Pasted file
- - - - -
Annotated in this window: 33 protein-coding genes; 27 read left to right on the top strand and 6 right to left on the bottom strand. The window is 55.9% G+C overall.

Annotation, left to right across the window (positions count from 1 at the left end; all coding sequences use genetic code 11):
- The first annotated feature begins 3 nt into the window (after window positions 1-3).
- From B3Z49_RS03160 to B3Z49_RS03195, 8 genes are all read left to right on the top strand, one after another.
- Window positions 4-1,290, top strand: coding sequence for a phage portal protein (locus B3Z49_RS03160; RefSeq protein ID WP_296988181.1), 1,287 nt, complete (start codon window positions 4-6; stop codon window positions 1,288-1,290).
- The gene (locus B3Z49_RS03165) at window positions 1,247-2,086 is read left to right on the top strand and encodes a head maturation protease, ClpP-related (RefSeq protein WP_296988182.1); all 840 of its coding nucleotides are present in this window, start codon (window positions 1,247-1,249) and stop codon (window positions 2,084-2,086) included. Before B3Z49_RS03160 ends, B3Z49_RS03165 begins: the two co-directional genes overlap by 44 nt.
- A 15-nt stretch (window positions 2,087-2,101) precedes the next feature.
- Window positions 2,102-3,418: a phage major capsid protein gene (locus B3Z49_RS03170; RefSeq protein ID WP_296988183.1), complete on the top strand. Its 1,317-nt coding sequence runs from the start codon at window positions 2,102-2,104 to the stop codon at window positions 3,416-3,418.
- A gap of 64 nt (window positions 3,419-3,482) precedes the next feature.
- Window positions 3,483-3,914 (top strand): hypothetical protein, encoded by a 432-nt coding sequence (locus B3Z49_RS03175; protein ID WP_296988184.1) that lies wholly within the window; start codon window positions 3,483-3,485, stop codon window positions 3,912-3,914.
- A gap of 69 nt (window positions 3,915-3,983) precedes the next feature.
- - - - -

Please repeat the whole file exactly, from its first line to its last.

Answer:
Annotated in this window: 33 protein-coding genes; 27 read left to right on the top strand and 6 right to left on the bottom strand. The window is 55.9% G+C overall.

Annotation, left to right across the window (positions count from 1 at the left end; all coding sequences use genetic code 11):
- The first annotated feature begins 3 nt into the window (after window positions 1-3).
- From B3Z49_RS03160 to B3Z49_RS03195, 8 genes are all read left to right on the top strand, one after another.
- Window positions 4-1,290, top strand: coding sequence for a phage portal protein (locus B3Z49_RS03160; RefSeq protein ID WP_296988181.1), 1,287 nt, complete (start codon window positions 4-6; stop codon window positions 1,288-1,290).
- The gene (locus B3Z49_RS03165) at window positions 1,247-2,086 is read left to right on the top strand and encodes a head maturation protease, ClpP-related (RefSeq protein WP_296988182.1); all 840 of its coding nucleotides are present in this window, start codon (window positions 1,247-1,249) and stop codon (window positions 2,084-2,086) included. Before B3Z49_RS03160 ends, B3Z49_RS03165 begins: the two co-directional genes overlap by 44 nt.
- A 15-nt stretch (window positions 2,087-2,101) precedes the next feature.
- Window positions 2,102-3,418: a phage major capsid protein gene (locus B3Z49_RS03170; RefSeq protein ID WP_296988183.1), complete on the top strand. Its 1,317-nt coding sequence runs from the start codon at window positions 2,102-2,104 to the stop codon at window positions 3,416-3,418.
- A gap of 64 nt (window positions 3,419-3,482) precedes the next feature.
- Window positions 3,483-3,914 (top strand): hypothetical protein, encoded by a 432-nt coding sequence (locus B3Z49_RS03175; protein ID WP_296988184.1) that lies wholly within the window; start codon window positions 3,483-3,485, stop codon window positions 3,912-3,914.
- A gap of 69 nt (window positions 3,915-3,983) precedes the next feature.